Lopez Toledo was closely tied to the Aleman administration, acting as advisor to the government in the partial privatization of ENITEL in 2001.
Opponents of the sale charged that the winning bidder, Telia Swedtel, was a front for a company partly controlled by Aleman's associates.
Herty Lewites, the Sandinista mayor of Managua, charged that Aleman, Jerez, Solis Farias, Duque Estrada, and Aleman's brother Agustin were the principal figures behind the scheme to acquire an interest in ENITEL (see NotiCen, 2001-09-27).
The daily La Prensa reported that investigators also had documents showing that Lopez Toledo, acting for Servicios de Infraestructura y Comunicacion--the firm that received funds embezzled from Channel 6, instructed the Banco Internacional Costa Rica-Panama (BICSA-Panama) to transfer US$200,000 to the Fundacion's account in a New York bank last July. The account received other deposits in August and September 2001 totaling US$300,000.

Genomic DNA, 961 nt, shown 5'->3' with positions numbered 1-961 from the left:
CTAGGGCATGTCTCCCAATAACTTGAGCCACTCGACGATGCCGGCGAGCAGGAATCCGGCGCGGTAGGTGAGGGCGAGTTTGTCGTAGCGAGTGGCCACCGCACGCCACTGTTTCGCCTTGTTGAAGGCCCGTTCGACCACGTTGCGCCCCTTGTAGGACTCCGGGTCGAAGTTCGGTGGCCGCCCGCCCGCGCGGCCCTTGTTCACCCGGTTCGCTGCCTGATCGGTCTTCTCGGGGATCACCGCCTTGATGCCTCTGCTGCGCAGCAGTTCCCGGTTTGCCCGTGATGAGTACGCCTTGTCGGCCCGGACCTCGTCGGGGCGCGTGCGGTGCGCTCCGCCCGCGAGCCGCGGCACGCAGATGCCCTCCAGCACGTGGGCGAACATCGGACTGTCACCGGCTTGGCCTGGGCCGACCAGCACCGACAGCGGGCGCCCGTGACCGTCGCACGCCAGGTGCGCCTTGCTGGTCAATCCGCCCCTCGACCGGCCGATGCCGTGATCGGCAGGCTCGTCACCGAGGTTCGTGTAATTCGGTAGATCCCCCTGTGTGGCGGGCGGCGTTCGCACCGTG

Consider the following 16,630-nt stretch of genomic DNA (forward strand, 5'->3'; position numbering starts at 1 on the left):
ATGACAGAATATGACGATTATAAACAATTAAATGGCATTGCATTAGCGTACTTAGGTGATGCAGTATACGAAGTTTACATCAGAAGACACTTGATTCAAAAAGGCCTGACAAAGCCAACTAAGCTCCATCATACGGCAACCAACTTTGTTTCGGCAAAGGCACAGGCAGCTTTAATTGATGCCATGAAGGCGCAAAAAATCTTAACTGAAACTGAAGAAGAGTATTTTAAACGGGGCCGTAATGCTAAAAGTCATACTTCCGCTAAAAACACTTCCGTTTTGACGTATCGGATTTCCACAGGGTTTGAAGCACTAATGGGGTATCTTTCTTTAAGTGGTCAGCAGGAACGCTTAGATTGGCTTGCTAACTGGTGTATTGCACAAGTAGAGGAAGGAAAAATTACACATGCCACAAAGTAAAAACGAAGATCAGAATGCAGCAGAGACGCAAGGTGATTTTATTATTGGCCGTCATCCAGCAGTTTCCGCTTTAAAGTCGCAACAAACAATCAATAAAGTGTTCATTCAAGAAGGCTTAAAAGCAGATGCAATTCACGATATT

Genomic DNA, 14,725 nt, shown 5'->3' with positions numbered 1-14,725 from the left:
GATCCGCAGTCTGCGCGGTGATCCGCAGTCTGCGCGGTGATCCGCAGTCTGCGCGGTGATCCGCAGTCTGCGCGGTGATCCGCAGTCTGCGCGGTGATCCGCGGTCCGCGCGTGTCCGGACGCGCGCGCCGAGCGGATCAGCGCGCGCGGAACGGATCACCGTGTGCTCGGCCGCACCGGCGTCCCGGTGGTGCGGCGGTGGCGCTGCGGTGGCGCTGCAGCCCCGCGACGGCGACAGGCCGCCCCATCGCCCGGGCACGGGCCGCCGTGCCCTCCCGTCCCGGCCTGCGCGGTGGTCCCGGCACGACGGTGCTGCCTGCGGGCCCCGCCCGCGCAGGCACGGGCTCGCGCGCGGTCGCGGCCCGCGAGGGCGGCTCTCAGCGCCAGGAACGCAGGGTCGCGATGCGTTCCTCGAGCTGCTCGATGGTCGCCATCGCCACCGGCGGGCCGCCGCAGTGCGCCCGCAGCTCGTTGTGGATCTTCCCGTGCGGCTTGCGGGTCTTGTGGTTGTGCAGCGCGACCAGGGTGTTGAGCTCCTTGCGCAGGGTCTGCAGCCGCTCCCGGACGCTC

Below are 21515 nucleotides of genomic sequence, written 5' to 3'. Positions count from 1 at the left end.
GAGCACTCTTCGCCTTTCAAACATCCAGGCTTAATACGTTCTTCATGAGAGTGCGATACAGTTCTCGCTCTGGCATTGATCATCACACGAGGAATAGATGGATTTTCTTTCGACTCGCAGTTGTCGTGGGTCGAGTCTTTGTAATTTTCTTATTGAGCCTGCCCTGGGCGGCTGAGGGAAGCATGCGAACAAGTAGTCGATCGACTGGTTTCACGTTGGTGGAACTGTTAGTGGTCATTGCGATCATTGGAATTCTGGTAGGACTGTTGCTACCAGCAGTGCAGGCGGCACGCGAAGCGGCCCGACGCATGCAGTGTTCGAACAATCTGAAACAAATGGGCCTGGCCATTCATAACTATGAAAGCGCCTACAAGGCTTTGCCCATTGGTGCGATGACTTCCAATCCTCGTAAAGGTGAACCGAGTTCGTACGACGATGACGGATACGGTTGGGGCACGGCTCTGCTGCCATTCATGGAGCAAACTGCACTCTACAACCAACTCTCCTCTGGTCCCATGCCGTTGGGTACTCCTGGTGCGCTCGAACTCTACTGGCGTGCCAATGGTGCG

In 1996, Jerez wrote a check for US$3,749 from Fundacion funds to pay for Aleman's medical insurance policy. The next year, when Aleman was president, Jerez wrote another check for US$9,939 for the same purpose. So, it appears that Aleman's insurance policy was paid for with money stolen from the publicly owned television station.
When arrested, Jerez was carrying US$70,000 and a suitcase containing 16 credit cards, receipts for bank transfers worth nearly US$1 million, and lists of institutions and persons who received tax credits from DGI during the time he was its director. Police concluded that Jerez was about to flee the country.